Detail of a medieval enamel in the Victoria and Albert Museum in London, posted in anticipation of the Fifth Sunday of Lent, which recounts the raising of Lazarus. | Lawrence Lew, OP | Flickr | bit.ly/2Oxe4ji

5 Lent, April 7

Isa. 43:16-21Ps. 126
Phil. 3:4b-14John 12:1-8

Jesus’ raising of Lazarus from the dead is first and foremost an act of love. It is a miracle of new life, rooted in the eternal love that is the source of all being. The condition of Lazarus was reported in this way: “Lord, he whom you love is ill” (John 11:3). The story continues: “Jesus loved Martha and [Mary] and Lazarus” (John 11:5). Jesus loved this family. Jesus loves you and your family.

It has been said that a distinctly Christian form of love is agape, which extends even to one’s enemies. This is not, it is suggested, a mutual and emotional love, but a power and strength of resistance in the face of unjust oppression.

“Love your enemies,” says Jesus. “If you love only those who love you, what profit is that to you?” Such love can only occur because “God’s love has been poured into our hearts through the Holy Spirit that has been given to us” (Rom. 5:5). This is a love that may not have the warm glow of mutual affection. It is a bracing love, it is the power of love, and it is suffering love. Still, it would be a mistake to think that this love is entirely devoid of emotion, nor is it always directed toward those who would reject it.

The verbal form of agape is used to describe the love Jesus had for Martha and Mary and Lazarus, which certainly cannot suggest a love that is only one-sided. Indeed, agape can include these connotations: to take pleasure in a thing, prize it above all other things, be unwilling to abandon it, or do without it, to welcome with desire and longing.

Jesus loved Martha, Mary, and Lazarus with the full depth of his emotional life, and it is a love that they, in their capacity, returned and shared. A different verb is also used to describe the love of Jesus for Lazarus. Phileo has a range of meanings too: delight in, long for, take pleasure in. In this case, however, there is an unmistakable suggestion of feeling and deep emotion.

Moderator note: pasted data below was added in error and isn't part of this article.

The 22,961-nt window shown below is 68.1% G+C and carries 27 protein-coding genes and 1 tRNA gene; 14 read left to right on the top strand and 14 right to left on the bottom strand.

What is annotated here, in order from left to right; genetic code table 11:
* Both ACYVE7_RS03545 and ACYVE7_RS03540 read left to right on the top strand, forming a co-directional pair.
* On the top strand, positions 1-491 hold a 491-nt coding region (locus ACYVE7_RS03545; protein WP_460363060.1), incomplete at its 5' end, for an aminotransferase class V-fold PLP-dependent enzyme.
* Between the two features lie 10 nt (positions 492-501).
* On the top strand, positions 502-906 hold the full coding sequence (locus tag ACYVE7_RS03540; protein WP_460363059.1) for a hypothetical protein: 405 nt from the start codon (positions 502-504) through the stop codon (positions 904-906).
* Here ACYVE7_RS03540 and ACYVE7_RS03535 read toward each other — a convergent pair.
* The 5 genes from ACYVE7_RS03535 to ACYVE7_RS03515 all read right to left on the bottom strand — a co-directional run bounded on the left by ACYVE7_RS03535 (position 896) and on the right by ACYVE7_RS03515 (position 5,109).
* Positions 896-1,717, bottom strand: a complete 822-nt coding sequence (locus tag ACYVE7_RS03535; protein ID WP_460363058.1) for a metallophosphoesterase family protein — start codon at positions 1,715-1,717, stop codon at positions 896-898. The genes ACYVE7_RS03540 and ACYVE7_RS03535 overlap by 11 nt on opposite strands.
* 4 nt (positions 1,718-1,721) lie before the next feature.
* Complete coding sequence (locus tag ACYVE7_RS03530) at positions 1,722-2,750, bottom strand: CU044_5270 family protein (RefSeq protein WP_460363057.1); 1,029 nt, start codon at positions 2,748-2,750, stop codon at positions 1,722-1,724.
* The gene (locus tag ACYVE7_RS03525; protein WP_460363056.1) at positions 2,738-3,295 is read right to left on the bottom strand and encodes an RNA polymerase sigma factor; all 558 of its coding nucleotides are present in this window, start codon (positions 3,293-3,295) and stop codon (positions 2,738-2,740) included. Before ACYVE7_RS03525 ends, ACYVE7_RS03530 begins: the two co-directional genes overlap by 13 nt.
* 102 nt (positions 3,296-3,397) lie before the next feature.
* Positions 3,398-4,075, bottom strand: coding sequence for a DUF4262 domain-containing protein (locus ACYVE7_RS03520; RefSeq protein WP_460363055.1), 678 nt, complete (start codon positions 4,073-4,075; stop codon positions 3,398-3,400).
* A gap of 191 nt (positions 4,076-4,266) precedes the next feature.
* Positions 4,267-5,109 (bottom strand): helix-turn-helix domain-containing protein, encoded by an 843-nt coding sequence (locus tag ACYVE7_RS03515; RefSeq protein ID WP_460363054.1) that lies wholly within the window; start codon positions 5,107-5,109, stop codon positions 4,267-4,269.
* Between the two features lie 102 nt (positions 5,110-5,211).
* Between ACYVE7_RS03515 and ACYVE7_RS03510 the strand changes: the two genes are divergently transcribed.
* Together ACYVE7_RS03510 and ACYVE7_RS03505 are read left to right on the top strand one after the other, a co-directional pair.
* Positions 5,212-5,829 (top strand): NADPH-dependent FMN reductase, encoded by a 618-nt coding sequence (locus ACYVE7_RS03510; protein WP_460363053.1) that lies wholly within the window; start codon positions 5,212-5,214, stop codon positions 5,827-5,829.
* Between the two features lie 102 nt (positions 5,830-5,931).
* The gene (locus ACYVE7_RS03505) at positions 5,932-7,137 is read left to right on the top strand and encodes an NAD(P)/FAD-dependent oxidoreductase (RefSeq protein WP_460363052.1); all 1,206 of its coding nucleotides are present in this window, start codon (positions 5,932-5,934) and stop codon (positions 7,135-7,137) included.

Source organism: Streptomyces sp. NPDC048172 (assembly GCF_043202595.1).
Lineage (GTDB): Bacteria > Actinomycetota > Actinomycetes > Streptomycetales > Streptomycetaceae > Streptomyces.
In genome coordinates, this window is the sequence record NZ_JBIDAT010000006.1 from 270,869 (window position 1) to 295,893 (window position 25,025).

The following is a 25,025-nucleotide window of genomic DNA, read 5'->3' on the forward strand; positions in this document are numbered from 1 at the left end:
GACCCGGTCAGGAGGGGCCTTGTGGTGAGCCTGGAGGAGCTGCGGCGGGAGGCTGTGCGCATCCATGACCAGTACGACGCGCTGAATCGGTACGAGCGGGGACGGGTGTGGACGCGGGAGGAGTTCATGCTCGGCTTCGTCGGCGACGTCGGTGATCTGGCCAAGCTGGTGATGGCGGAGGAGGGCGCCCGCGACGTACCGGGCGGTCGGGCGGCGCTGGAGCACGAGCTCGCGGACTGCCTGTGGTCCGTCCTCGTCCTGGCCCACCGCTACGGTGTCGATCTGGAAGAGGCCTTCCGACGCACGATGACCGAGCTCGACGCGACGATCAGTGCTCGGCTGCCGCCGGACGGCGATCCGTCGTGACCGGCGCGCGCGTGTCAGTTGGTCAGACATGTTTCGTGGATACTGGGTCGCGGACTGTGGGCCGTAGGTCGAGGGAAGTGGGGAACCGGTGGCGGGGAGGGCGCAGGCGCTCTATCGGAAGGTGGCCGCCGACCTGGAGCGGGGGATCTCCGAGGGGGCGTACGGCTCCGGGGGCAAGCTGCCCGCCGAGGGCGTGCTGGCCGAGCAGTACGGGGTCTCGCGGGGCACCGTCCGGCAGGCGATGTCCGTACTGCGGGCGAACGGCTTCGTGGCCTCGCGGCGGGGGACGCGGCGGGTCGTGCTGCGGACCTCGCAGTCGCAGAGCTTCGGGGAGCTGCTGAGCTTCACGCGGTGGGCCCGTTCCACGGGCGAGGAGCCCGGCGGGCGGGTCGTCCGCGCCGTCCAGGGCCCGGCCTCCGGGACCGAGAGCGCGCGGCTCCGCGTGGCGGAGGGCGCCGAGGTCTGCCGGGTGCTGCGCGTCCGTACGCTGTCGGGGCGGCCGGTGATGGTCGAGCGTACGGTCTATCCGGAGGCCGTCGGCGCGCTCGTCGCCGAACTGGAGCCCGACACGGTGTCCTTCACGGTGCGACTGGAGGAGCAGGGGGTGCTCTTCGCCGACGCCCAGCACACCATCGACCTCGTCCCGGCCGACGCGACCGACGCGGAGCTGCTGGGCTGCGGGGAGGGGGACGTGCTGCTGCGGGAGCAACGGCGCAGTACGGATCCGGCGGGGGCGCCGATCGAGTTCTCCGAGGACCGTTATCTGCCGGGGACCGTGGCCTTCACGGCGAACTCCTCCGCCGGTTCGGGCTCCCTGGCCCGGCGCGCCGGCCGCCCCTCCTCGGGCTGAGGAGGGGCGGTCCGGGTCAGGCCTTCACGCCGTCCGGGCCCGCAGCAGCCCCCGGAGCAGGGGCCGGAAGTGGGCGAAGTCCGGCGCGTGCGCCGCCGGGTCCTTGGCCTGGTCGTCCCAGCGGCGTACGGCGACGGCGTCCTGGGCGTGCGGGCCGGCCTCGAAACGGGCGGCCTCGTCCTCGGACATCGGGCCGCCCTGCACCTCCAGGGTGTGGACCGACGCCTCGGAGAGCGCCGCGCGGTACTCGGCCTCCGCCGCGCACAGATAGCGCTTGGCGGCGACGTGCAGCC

Did Jesus have an emotional life? The answer must surely be yes, for the Word became truly human. “When Jesus saw [Mary] weeping, and the Jews who came with her also weeping, he was greatly disturbed in spirit and deeply moved. He said, ‘Where have you laid him?’ They said to him, ‘Lord, come and see.’ Jesus began to weep” (John 11:33-35).

Jesus wept, and cried, and suffered, and bled, and died for love. He is love. He is shaking, quaking, grave-breaking love. He has loved us to the end.

What can we do? There is nothing we can do to earn this love, but there is something we can do and should do in response to it. “Six days before the Passover Jesus came to Bethany, the home of Lazarus, whom he had raised from the dead. There they gave a dinner for him. Martha served, and Lazarus was one of those at the table with him” (John 12:1-2).

They gave a dinner for him. In the Eucharist, by the offering of bread and water and wine, we are sitting at table for him. We are calling Jesus to the table. We are calling with our love. There is more. “Mary took a pound of costly perfume made of pure nard, anointed Jesus’ feet, and wiped them with her hair. The house was filled with the fragrance of the perfume” (John 12:3). This too is love. We pour out such love because, incredibly, he first loved us.

Look It Up
Read Psalm 126.

Think About It
Hear shouts and songs of joy, of love.

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